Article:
The Center’s activities are focused around four broad domains of neurolaw, each selected because of the importance of the questions they attempt to answer and their immediate usefulness to the greater legal community:
As new neuroscientific discoveries are introduced that help answer questions and determine central issues regarding competency, impulsivity and personal responsibility, it will be vital for decision-makers to have scientific and ethical guidelines for applying new technologies to complex legal situations. Whether the issue is as distinctive as determining the competency of a cognitively impaired person to make decisions or as collective as how to interrogate a suspected terrorist, fact-finders need clear and widely accepted guidelines on which technologies or instruments deserve evidentiary weight and which are in the unreliable stages of nascent development. The Center faculty hopes to educate judges, attorneys, guardians and professionals in civil contexts with these scientific and ethical guidelines.
With strong and experienced leadership already in place, and a multidisciplinary faculty in law, neurology, psychiatry and neuroimaging, MGH and the Center for Law, Brain and Behavior are uniquely suited to tackle the development of new neuropsychological instruments, neuroimaging protocols, scientific guidelines and evaluative research that ultimately ensures responsible and scientifically based translations of medical concepts into legal settings.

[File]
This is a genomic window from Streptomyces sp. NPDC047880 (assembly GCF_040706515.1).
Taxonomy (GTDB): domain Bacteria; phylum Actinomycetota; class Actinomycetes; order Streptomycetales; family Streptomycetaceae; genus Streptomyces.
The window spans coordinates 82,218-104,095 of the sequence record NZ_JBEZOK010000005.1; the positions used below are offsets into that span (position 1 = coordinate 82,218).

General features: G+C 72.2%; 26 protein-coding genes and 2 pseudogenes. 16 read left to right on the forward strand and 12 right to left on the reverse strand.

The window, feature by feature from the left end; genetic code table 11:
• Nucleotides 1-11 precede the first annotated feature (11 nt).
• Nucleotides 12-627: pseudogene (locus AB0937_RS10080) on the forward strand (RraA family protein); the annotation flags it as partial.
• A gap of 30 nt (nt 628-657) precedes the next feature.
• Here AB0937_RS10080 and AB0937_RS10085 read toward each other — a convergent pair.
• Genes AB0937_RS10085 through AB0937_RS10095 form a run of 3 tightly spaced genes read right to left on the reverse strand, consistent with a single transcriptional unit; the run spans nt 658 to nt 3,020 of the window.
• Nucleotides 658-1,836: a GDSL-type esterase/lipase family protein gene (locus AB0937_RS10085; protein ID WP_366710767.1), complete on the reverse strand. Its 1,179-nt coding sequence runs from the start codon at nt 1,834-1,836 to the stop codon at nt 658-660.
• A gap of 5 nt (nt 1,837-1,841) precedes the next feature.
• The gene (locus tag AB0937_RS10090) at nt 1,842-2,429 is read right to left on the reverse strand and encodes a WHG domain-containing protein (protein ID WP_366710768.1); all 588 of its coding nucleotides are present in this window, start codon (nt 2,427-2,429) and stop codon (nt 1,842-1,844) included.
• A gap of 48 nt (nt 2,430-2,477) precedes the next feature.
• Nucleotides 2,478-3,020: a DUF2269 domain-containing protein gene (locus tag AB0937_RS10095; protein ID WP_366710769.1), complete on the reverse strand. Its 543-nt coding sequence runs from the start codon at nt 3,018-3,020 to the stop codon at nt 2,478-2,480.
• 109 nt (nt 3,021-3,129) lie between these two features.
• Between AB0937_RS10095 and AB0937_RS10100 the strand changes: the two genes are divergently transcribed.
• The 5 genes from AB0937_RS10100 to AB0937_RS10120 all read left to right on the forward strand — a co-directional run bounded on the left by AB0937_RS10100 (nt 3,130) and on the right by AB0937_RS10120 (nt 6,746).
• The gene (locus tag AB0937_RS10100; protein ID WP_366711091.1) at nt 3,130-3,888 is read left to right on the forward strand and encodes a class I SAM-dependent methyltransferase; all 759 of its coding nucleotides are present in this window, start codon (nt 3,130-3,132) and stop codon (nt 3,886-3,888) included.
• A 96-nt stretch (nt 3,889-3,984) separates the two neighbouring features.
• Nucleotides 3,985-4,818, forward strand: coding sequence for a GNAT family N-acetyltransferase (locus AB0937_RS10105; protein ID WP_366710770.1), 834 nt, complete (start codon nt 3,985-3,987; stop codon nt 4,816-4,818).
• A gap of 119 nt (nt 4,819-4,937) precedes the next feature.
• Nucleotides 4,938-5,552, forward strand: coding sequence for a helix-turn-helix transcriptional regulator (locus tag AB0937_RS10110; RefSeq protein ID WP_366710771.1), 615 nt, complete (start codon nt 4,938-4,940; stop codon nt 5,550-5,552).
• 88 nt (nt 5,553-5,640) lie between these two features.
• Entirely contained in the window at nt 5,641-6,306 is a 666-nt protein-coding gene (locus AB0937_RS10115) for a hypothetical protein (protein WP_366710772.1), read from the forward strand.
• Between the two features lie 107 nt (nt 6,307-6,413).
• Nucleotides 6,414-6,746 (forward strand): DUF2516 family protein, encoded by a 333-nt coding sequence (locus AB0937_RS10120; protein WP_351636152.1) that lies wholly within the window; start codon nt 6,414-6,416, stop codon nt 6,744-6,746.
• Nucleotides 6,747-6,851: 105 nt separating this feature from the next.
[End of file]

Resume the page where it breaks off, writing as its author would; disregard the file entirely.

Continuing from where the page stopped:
We have mapped out a methodology for approaching the introduction of concepts about brain function and behavior into the courtroom. Some guiding principles:
- Use only sound, reliable and replicable neuroscientific findings in the courtroom.
- Use only scientific findings that are supported by multiple collateral psychiatric and neurological measures.
- Be mindful of the historical pattern of overvaluing early scientific evidence in legal settings.
- Reject premature assertions of cause and effect between brain structures and functions.
Our strategy can be divided into a progressive system of clarification, research, and translation:
While the three domains of “Clarify”, “Research” and “Translate” are depicted as flowing linearly one to the next, this process is of course iterative, with research influencing the legal system, which in turn leads to a new set of questions and future research opportunities.